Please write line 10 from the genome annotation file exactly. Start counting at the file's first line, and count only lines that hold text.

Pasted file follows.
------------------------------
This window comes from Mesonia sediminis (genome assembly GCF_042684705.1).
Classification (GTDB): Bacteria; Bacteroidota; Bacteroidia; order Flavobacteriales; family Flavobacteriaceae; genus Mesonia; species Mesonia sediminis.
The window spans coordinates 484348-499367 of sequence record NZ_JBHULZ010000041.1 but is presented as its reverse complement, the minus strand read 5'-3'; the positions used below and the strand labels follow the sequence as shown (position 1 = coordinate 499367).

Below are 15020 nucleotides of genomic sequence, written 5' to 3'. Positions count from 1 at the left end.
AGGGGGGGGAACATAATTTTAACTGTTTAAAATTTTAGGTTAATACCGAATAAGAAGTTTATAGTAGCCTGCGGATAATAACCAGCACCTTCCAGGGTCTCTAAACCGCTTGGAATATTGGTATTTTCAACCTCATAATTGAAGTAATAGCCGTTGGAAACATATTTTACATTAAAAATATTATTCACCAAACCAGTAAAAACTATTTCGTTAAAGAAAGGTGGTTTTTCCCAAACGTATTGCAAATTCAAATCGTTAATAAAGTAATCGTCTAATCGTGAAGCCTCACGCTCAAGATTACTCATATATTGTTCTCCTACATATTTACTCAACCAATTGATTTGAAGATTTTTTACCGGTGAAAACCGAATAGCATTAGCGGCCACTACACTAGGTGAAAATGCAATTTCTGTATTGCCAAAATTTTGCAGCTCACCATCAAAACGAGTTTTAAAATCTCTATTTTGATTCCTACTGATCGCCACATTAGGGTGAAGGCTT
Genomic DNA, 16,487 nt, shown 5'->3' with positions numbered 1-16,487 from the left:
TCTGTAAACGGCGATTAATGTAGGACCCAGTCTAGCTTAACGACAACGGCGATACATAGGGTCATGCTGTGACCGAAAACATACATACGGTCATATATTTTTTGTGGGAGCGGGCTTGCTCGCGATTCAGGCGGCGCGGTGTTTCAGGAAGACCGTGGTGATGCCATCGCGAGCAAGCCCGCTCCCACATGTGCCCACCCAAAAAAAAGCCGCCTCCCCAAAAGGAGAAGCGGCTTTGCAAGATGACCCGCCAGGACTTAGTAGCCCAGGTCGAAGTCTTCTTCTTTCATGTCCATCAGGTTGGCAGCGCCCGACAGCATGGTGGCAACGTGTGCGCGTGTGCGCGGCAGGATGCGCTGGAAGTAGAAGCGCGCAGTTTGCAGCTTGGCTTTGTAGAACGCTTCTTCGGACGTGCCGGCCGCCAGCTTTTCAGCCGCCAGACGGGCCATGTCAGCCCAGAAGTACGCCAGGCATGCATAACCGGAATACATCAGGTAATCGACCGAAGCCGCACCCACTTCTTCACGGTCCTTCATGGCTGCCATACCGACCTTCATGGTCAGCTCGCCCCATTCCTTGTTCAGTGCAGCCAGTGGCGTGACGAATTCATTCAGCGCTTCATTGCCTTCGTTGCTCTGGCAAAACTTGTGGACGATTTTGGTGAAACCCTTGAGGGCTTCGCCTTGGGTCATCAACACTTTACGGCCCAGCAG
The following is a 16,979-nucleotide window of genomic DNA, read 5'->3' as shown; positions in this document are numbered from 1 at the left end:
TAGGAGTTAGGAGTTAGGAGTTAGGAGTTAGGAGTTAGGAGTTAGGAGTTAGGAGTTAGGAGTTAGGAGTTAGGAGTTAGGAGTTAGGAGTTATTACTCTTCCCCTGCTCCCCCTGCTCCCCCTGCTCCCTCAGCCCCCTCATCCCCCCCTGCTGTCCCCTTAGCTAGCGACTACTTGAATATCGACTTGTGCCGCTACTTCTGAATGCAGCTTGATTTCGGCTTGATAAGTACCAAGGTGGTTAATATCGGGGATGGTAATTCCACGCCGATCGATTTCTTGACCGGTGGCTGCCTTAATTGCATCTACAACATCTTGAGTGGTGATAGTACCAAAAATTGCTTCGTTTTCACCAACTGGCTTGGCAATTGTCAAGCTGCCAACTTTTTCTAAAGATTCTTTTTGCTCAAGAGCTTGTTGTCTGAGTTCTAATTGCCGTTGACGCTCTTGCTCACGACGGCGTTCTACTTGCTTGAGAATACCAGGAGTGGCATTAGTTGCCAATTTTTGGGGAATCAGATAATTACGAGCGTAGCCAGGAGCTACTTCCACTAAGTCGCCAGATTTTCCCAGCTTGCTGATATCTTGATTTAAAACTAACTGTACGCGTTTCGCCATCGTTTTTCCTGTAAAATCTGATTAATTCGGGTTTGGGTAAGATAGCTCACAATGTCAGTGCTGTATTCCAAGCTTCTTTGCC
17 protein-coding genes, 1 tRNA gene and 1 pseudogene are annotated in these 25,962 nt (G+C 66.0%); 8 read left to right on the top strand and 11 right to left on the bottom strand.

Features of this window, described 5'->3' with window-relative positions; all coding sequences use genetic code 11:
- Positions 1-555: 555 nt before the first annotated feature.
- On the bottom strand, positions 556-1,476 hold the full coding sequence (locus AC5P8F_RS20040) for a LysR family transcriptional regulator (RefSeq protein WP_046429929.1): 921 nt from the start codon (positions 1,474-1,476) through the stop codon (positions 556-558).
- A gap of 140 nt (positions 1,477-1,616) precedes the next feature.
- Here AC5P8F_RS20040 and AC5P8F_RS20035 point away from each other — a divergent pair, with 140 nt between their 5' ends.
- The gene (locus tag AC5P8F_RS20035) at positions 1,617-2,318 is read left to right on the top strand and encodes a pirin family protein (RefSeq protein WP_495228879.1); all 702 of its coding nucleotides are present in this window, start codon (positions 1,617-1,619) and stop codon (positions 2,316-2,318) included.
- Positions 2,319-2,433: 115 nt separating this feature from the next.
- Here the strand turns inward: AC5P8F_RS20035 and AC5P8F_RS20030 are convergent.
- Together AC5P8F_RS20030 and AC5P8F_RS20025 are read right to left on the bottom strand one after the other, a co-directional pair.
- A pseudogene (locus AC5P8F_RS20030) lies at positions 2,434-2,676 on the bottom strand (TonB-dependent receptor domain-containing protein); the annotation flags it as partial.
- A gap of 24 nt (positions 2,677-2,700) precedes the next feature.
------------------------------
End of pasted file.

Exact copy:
17 protein-coding genes, 1 tRNA gene and 1 pseudogene are annotated in these 25,962 nt (G+C 66.0%); 8 read left to right on the top strand and 11 right to left on the bottom strand.